One thing I do miss about going into the office each day is that I tend to spend my limited commute talking to myself about things. It used to be mainly about gaming, which lead to my “In the Car” vlog series that I did for a while, but it very well could be about anything that I had heard on the radio, on TV, from friends or family, or from social media.

I did go into the office today, and I picked up where I had left off with my monologuing habits. This time it started with interpersonal connections: people we know, knew, or thought we knew, how connections persist and why they fall away, and what we do that fosters new relationships, or what we do that prevents them.

My touchstone for was my time at college, which I consider to be one of the best times of my life. Academics aside (I have a B.S. in Biology, yet have spent 20+ years as an application developer, so that speaks volumes on that subject), I believe that going to college is one of the best things a high school student can do for themselves for one very specific reason: it’s the perfect place between responsibility and irresponsibility, when young adults are still technically under the care of their parents and The System, but are also left to their own devices to succeed or fail on their own. I admit that I didn’t take advantage of this situation myself to its full potential, but I am thankful that I was around people who did which, by extension, allowed me to go along for the ride to some extent. I met a lot of new people in college, and had relationships there the likes of which I had never had before, and very few which I have had since. Despite the crushing uncertainty I had in my senior year knowing that I had zero prospects of putting my degree to work, and other, more personal disappointments, I always look back on that time with those people with great fondness.

But where are they now? Regarding most of them, I don’t know. There are two with whom I have a direct line of contact to. A few others I know where to find should I want to talk to them. As for the rest, well, they could be anywhere in the world right now, alive or dead, but I will probably never hear from or about them ever again. Back in college I had thought we were all friends who shared a similar set of circumstances in a shared environment at the same point in our lives and the same point of time in humanity’s existence, and that this should mean something to us all that no one else could understand, but with hindsight it turns out that I was wrong. Even though I still get nostalgic when I hear certain songs of the time, or hear a name mentioned, or even get physically close to the campus we all inhabited, I realize now that we fill a lot of holes in our memories with what we want to believe happened when the truth of the matter is a lot harder to accept. We were all friends of convenience because we were in the same circumstance in the same place at the same time, all of us trying to figure out our lives going forward, and we helped one another during that period, but it was never really friendship of the type we all wish to have.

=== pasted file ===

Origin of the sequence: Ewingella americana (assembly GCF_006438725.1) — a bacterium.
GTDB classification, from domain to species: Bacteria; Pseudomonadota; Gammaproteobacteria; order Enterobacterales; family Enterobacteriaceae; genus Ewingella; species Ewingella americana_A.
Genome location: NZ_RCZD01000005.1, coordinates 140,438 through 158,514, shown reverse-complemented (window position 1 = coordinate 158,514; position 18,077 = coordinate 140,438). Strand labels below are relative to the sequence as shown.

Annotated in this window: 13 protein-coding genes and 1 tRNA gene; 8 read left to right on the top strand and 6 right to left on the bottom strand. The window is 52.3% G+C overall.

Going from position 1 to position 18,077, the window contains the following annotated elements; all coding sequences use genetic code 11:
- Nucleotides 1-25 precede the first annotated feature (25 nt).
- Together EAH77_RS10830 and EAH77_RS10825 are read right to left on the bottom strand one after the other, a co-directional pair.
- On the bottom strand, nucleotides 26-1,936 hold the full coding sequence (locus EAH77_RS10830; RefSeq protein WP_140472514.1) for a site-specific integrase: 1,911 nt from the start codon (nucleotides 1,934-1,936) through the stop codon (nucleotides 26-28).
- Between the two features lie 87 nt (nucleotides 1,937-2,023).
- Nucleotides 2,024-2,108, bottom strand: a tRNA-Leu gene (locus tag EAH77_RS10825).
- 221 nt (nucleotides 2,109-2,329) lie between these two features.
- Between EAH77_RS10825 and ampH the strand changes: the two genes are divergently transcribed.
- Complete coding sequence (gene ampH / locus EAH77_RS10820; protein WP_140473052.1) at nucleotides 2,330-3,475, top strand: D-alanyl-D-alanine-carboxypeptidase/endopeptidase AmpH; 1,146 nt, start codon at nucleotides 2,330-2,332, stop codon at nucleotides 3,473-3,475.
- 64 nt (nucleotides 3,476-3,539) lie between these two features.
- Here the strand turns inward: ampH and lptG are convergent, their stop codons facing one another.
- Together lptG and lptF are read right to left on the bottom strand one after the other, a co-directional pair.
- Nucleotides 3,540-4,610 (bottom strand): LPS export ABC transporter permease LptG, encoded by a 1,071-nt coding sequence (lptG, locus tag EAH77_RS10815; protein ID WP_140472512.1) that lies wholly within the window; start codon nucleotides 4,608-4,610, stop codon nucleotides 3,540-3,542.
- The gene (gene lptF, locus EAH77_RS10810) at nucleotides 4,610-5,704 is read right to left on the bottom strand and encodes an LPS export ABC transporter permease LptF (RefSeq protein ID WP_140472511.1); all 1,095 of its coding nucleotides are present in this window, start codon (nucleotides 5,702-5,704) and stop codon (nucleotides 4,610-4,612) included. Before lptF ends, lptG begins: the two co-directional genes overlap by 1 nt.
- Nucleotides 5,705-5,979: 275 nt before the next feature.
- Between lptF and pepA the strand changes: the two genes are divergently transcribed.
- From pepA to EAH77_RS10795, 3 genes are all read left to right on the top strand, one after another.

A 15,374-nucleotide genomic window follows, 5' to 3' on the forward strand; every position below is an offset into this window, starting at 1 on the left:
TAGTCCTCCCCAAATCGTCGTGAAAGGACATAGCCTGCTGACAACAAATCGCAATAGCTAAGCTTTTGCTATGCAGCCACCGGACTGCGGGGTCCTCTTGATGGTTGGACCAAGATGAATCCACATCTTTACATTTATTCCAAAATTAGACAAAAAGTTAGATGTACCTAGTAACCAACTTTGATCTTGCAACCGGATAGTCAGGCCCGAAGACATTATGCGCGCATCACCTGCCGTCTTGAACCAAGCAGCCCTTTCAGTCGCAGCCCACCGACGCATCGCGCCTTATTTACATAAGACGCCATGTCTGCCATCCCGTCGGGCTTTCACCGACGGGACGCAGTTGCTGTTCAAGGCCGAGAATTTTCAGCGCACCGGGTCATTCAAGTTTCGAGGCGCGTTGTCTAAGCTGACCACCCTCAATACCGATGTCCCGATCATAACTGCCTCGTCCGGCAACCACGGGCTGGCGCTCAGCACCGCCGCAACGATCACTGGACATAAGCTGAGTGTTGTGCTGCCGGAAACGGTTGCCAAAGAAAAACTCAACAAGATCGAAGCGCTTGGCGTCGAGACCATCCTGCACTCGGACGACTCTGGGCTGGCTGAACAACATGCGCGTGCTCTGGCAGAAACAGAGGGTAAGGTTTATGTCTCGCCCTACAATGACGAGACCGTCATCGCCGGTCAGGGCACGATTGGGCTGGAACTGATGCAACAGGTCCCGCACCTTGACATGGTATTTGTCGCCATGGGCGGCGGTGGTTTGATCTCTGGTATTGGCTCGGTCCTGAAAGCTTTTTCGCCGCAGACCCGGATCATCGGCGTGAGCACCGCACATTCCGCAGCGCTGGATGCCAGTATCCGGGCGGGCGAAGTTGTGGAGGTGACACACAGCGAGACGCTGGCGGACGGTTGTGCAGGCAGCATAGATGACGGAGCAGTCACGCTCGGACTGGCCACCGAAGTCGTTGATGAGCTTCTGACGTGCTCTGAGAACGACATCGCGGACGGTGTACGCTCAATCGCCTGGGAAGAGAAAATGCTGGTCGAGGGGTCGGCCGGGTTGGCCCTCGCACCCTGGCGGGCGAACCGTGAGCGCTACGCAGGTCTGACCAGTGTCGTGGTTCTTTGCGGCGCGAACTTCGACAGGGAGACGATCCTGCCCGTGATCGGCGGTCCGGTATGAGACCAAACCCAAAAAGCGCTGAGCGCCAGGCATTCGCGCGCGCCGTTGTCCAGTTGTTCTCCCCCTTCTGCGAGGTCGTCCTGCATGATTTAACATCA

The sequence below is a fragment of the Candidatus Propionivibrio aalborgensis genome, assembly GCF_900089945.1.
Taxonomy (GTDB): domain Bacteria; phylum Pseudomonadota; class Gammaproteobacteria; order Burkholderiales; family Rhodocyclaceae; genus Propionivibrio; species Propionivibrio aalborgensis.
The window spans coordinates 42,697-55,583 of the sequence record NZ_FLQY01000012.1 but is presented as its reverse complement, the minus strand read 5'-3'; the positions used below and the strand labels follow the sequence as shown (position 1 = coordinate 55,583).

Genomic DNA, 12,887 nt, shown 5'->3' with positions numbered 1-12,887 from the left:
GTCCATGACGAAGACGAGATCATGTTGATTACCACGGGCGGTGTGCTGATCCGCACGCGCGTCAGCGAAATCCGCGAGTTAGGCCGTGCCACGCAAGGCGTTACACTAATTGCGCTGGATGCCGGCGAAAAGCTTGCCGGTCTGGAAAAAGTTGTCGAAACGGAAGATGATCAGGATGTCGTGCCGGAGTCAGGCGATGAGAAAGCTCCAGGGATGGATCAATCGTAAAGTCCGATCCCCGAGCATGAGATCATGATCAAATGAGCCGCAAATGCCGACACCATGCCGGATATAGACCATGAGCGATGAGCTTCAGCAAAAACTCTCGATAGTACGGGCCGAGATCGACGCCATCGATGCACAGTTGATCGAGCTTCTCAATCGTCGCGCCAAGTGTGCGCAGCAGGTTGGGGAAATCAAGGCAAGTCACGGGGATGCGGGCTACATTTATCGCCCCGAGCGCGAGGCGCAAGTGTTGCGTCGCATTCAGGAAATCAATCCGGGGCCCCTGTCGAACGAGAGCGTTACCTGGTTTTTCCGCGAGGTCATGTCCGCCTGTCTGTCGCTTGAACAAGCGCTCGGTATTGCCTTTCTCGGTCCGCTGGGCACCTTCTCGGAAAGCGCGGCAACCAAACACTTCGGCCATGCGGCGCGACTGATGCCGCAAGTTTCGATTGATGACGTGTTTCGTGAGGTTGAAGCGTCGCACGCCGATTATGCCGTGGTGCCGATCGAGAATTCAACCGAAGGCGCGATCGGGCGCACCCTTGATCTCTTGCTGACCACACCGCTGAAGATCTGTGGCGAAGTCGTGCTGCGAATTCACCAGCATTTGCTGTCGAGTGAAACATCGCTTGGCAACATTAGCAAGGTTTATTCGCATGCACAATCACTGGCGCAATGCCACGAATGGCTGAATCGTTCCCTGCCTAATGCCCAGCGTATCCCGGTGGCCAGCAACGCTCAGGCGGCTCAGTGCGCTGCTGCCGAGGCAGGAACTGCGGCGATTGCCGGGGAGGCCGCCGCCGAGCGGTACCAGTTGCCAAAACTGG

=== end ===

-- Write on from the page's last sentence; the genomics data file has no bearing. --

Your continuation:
College was a massive life-change for me, and maybe for you if you attended, or maybe there are other milestones in your life which afford you similar circumstances if not. I will sometimes get this very sharp, very present feeling these days of having been transported back to a time in a way that I simply cannot conjure on demand no matter how hard I try. There’s a lot of ephemera that goes into our daily experiences that I don’t think we pick up on until much, much later in life. We recognize it when we are reintroduced to it, like finding out later there had been another person in the room that we had never seen, and that trigger can be a scent or a place or a song or literally the most incongruous detail we wouldn’t have otherwise paid attention to. For me, when I get into that state about my time in college, I am flooded with nostalgia, but in retrospect I couldn’t really put my finger on what I was nostalgic for.

This was only part of my self-discussion yesterday afternoon, because I somehow segued into the whole progression of possibility, and I realized that college, as a time of transition between childhood and adulthood, was all about possibility. I was a bit terrified to go to college because unless you have an experience to the contrary, there’s no reason to believe that any bullshit you had to deal with in high school wouldn’t continue ad infinitum. But it wasn’t like that; everyone was in the same boat. We were all a bit freaked out about so many new people, a new place to live, the responsibilities of our school work and how it was intended to prepare us for a career, and the dizzying array of new social situations that would present themselves. Every single person we would see every single day was a potential friend, enemy, lover, casual acquaintance, or study partner. Or maybe none of the above, but every status was possible.

Up until yesterday I had always thought that the thing I enjoyed the most about new experiences was learning. It’s why I ended up playing so many games throughout the years; because I love learning new systems, but I never really liked doing what those lessons had prepared me to do. Now I understand that the “newness” that I love so much isn’t about the act of learning, but about the possibility that learning implies. It’s the same feeling I got when I started college, and is the same feeling I get when I start a new game I know nothing about. Learning illuminates possibilities in the future.

As I was approaching the office, though, a dark thought occurred: possibilities are only possible until reality hits. At some point, there is no more learning, and that there is nothing left but to put those lessons into practice, and when those situations arise, the possibilities begin to diminish. Patterns emerge. There’s less and less freedom to use what we’ve learned in ways we dream of because the game can only offer so many open opportunities for a solution. Even the most open world games are bound by a limited set of mechanics and rules. Whereas we might see how a solution might be had when we’re figuring out our way in a new game, eventually there will only be one, valid, often uninspired, and eventually rote solution.

I think this is why, as we get older, we don’t see life the way we did when we were younger. Sure, times change. That’s an external factor we have no control over. I got access to The Internet when in college and have lived with it ever since, but I remember phone books and rotary phones, video rental shops, newspapers and magazines, and all kinds of things that have been superseded by a faster, more technological equivalent. The world our kids encounter at 13 years old is not the same world we encountered when we were 13; times change, and with it the circumstances that affect our lives. I think that as kids we looked at our current situations and saw the possibilities. As adults, though, we’re past the stage where anything is new anymore. Our possibilities have segued into application.